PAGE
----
Reel Dad: 'The Mauritanian' puts spotlight on a true story

"The Mauritanian."

"The Mauritanian."

IMDb / Contributed photo

Movies can remind us of times in our world that we may wish to forget. When done well, these films help us learn from history so, hopefully, we avoid repeating past mistakes.

The legal drama “The Mauritanian” takes us back to the tense time in this country immediately after the Twin Towers were attacked on Sept. 11, 2001. Following this tragedy, our government took steps intended to protect the nation from additional attack, including the imprisonment of suspected terrorists at the Guantanamo Bay detention camp at the U.S. Naval Base in Cuba. This outpost, located at the far end of an island disconnected in most ways, ironically hosted our nation’s test for how far we would go to protect who we are.

With care and respect, “The Mauritanian” unpacks the agendas that inspired this moment as well as the priorities of those who hoped to survive. The film focuses on Mohamedou Ould Salahi, a Mauritanian, who was captured by the U.S. in 2002, but never officially charged, for suspected involvement in planning the 9/11 attacks. While flashbacks offer glimpses of Salahi’s treatment at Guantanamo, the central story follows how his attorney uses the detail of the law to try to secure his freedom. As the brave, determined lawyer maneuvers through the judicial rhetoric, she suggests the possibilities of a broader conspiracy behind Salahi’s imprisonment.

Movies teach us how to watch films that ask these questions. Sequences in “The Mauritanian” remind us of conspiracies that other films explore, from the fictional stories of “The Manchurian Candidate” and “The Parallax View” to the accounts of actual governmental actions in “The Report” and “The Post” to the accusations articulated in such classics as “Missing” and “Z.” This film demands our attention when it pieces together the puzzle of possible corruption as it considers what could be behind what we see on screen. The film is at its best when it tells a big story of a government intent on discovering villains, but less effective when it tries to teach the art of judicial maneuvering. Unfortunately, “The Mauritanian” slows to a crawl when the film delves into legal dialogue that dilutes the personal dimensions of the story.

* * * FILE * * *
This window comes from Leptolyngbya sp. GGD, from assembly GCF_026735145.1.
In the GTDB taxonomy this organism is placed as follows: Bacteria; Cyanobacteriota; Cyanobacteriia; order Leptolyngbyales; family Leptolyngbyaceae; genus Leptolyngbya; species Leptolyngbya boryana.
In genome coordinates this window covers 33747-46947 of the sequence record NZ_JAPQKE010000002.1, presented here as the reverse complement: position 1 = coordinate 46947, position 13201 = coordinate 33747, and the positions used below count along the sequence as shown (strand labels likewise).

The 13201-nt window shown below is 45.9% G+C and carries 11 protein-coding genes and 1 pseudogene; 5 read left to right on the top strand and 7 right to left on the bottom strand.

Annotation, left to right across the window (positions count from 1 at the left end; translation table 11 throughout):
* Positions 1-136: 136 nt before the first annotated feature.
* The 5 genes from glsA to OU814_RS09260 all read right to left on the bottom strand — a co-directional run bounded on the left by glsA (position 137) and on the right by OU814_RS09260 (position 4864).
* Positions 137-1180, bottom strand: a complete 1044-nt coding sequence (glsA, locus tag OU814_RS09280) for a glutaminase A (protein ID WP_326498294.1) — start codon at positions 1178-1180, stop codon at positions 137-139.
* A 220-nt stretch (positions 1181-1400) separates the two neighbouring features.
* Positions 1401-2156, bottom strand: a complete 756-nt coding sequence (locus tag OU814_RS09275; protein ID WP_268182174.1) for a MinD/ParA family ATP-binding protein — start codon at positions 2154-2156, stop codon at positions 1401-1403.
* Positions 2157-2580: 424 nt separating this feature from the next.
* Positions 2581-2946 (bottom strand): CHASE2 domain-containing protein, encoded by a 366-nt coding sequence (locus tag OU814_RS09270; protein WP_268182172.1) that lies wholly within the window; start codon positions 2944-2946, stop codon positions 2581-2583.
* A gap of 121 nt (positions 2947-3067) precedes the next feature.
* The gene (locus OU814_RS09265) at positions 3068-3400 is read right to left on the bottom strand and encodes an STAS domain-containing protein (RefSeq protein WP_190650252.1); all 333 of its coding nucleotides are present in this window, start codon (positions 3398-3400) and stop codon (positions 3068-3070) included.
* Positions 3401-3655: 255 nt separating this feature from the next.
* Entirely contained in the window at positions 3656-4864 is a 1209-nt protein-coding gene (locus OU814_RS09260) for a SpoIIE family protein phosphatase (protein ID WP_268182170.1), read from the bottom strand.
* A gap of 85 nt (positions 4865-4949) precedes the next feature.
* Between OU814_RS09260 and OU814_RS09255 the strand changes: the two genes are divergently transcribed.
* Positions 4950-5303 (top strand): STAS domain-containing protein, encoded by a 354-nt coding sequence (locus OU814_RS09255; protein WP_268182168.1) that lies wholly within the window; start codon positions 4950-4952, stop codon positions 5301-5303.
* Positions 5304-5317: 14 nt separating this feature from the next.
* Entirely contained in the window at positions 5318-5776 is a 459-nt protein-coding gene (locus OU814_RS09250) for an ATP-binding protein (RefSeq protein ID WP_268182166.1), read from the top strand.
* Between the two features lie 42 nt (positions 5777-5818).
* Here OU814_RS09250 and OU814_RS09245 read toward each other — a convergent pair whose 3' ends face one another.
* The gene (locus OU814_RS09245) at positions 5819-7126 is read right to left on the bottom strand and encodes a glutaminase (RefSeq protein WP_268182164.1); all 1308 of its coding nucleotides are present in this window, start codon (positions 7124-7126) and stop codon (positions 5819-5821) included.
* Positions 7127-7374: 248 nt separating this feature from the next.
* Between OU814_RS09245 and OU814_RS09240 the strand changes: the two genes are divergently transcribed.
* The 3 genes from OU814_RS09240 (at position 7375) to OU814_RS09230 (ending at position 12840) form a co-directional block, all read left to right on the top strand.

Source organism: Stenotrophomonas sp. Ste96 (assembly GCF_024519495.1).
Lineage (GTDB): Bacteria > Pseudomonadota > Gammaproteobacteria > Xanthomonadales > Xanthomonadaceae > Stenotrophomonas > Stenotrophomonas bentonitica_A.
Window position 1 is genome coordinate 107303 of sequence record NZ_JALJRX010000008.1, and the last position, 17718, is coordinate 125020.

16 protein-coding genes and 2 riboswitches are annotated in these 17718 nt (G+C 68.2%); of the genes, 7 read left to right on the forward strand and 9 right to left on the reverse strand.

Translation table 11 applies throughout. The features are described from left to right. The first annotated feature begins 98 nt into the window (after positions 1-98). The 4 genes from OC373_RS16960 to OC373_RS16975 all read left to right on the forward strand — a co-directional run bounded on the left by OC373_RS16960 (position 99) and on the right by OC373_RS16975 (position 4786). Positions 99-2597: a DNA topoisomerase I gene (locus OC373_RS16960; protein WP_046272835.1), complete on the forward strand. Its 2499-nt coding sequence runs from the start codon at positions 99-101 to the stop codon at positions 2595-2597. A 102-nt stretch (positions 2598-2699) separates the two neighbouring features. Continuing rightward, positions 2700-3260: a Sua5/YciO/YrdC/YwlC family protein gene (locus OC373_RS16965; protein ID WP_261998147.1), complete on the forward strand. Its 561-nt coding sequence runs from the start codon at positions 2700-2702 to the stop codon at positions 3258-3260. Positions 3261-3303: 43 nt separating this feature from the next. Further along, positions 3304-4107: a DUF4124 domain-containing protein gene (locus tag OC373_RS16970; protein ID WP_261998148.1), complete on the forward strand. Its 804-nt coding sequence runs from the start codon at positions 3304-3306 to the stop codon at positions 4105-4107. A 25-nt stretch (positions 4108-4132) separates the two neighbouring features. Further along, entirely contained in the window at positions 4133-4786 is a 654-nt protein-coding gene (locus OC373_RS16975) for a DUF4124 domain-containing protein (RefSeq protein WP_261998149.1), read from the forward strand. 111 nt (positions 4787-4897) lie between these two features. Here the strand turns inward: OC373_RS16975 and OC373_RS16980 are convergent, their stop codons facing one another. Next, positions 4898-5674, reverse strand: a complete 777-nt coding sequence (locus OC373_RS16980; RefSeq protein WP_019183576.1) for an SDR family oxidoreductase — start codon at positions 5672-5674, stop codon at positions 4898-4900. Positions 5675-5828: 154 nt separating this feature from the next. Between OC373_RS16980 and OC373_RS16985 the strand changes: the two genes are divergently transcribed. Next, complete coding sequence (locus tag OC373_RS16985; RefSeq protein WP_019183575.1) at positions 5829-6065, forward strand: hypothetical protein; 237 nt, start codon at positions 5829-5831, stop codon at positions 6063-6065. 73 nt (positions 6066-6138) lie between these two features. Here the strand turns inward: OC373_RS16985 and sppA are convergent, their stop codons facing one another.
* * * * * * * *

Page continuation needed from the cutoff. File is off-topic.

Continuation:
Tahir Rahim, an actor so memorable in “The Eagle,” gives Salahi a solid personal foundation of caring for his family that frames his desperation. He carefully makes the character a sympathetic figure without passing judgment on the man’s guilt or innocence. Instead, Rahim focuses on the impact of uncertainty on a damaged soul. As his attorney, Golden Globe winner Jodie Foster is a welcome presence on screen, bringing her trademark integrity to a role that suggests a life hidden behind professional obligations. The actress brings a strong sense of fairness to the role without trying to create a hero. She is simply someone who wants to do what she can for one man to get a fair treatment. And we believe every moment.

Films like “The Mauritanian” prompt us to objectively assess the ultimate rights and wrongs of moments past. Despite the missteps, this film gives us a lot to consider.

Summary: The Mauritanian

Content: High. This exploration of how a prisoner is treated suggests a conspiracy behind U.S. actions post 9/11.

Entertainment: High. As serious as the content, the film works well when it focuses on the big questions of fairness and judgment.

Message: Medium. The film dilutes its impact by getting caught up in the details of legal maneuverings.

Relevance: High. Any opportunity to revisit moments in history can be worthwhile for you and your older children. But this is not a family film.

Opportunity for Dialogue: High. After you share this film with your older children, talk with them about the actions that governments take to address tragedies that people experience.

“The Mauritanian” runs 2 hours, 9 minutes, and is rated R for “violence including a sexual assault, and language.” The film is available on demand as well as on iTunes, Google Play and You Tube.